— At a meeting with reporters two days before the end of the 2012 legislative session, Gov. Mitch Daniels praised lawmakers for putting another $80 million into funding full-day kindergarten. He called it a major bipartisan accomplishment – and took some of the credit.
“This has been an eight-year endeavor of this administration,” Daniels said of the funding increase. “In 2006, about 1 in 7 5-year-olds had access to full-day kindergarten. It’s now 6 out of 7, and it will soon be universally available in our state.”
Whether that’s true is somewhat up in the air, but the governor’s efforts to spend another $230 million on education these past two years has to be heralded as good news in school districts across the state. About $117.5 million of that goes for full-day kindergarten.
Public school administrators, shell-shocked by the $450 million in budget cuts they’d been forced to make as part of property-tax reform, had been reluctant to predict what the new funding really will mean.
State officials say the $80 million will be added to the $96.5 million already set aside for full-day kindergarten statewide. That roughly $176.5 million in funding would then be allocated on a per-student basis to every school offering full-day kindergarten.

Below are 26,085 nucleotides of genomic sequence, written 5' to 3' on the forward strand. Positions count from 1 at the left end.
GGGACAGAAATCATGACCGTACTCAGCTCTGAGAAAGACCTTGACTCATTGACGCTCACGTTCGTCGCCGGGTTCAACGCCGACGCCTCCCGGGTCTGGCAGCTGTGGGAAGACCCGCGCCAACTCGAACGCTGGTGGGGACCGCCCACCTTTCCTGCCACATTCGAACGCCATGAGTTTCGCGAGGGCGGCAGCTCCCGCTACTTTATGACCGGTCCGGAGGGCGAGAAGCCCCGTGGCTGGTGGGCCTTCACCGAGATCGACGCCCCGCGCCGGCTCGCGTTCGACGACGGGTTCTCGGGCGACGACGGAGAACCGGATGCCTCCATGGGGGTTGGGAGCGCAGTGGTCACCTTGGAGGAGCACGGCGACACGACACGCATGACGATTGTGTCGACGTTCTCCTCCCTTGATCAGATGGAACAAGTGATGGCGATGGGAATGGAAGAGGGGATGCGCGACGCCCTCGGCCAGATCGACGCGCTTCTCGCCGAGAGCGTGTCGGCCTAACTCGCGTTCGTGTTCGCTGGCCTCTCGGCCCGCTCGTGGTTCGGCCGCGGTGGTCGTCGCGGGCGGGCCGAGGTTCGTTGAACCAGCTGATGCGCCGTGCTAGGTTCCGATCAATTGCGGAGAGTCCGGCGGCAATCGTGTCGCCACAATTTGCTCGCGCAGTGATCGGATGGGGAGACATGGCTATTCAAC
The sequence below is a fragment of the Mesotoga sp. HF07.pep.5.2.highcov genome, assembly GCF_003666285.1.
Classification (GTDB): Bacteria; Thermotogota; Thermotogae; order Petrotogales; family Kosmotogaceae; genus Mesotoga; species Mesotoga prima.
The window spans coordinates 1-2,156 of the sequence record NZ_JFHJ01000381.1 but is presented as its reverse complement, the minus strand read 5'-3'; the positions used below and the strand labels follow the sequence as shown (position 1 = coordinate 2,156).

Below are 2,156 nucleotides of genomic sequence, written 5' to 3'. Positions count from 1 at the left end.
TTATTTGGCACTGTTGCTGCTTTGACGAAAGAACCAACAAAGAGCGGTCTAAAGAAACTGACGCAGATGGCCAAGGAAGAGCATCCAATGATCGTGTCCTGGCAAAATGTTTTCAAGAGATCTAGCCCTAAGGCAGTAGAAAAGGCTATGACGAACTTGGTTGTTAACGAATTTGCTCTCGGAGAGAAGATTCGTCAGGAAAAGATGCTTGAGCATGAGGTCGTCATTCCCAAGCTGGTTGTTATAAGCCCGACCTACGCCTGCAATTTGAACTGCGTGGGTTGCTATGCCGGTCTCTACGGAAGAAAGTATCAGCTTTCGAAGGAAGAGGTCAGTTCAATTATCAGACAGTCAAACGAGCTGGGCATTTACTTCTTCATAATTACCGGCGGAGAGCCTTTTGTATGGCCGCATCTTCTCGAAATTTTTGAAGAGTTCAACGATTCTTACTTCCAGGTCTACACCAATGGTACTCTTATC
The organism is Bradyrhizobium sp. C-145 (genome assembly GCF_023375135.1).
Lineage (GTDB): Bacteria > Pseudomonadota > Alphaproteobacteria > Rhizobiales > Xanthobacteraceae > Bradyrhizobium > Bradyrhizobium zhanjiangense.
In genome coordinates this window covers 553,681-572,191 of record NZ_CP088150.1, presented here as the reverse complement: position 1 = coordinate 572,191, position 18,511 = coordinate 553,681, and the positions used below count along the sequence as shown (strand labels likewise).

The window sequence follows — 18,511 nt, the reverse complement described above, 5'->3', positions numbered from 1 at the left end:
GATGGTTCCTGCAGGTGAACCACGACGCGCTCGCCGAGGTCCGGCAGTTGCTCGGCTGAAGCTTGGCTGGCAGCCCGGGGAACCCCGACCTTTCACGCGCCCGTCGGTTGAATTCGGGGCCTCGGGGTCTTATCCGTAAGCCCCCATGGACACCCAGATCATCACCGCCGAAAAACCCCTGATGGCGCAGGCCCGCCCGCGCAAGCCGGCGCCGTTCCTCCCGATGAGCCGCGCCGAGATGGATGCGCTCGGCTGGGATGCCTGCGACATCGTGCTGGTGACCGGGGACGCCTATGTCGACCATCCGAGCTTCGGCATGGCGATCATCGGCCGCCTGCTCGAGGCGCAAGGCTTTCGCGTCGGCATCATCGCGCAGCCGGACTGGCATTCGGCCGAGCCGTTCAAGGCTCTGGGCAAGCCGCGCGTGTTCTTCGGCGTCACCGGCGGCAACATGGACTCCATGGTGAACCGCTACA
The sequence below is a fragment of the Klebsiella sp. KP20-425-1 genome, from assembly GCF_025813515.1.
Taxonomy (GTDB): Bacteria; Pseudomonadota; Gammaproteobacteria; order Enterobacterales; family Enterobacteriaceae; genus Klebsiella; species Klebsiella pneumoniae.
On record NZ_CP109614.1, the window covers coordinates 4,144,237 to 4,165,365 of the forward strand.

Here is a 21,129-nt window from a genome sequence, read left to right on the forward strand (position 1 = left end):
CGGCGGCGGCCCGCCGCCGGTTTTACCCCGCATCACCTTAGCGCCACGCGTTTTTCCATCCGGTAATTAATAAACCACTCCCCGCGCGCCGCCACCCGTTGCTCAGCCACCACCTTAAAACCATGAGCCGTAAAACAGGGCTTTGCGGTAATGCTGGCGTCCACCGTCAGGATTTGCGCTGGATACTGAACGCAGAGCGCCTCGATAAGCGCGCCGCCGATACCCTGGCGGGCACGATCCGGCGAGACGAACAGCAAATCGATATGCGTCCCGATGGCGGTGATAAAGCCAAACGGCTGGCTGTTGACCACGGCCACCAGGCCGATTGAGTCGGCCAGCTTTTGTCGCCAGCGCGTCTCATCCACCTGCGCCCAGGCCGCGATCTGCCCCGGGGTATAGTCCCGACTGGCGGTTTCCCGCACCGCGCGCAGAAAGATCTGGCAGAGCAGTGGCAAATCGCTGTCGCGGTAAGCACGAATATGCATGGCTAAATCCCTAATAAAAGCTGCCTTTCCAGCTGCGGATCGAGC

Thus, it’s impossible to say how much the change will mean to each school district. All
officials can say right now is that funding for full-day kindergarten is set to go up by about 83 percent.
As it now stands, about three-quarters of Indiana elementary schools offer full-day kindergarten. How much new funding will be available for the expanded kindergarten program will depend on how many schools decide to join that number.
Nevertheless, the new funding is a refreshing change from news school administrators have grown accustomed to hearing. It clearly won’t make up for the cuts of the previous three years, but it’s certainly a step in the right direction.
And the funding of a full-day kindergarten program across the state is something the state’s last three governors have tried to implement. That the state stands poised to achieve the goal at a time of fiscal uncertainty is a great accomplishment.
Full-day kindergarten has been proven to better prepare students for success in school. This move will put young Hoosiers on better footing to compete on a global scale.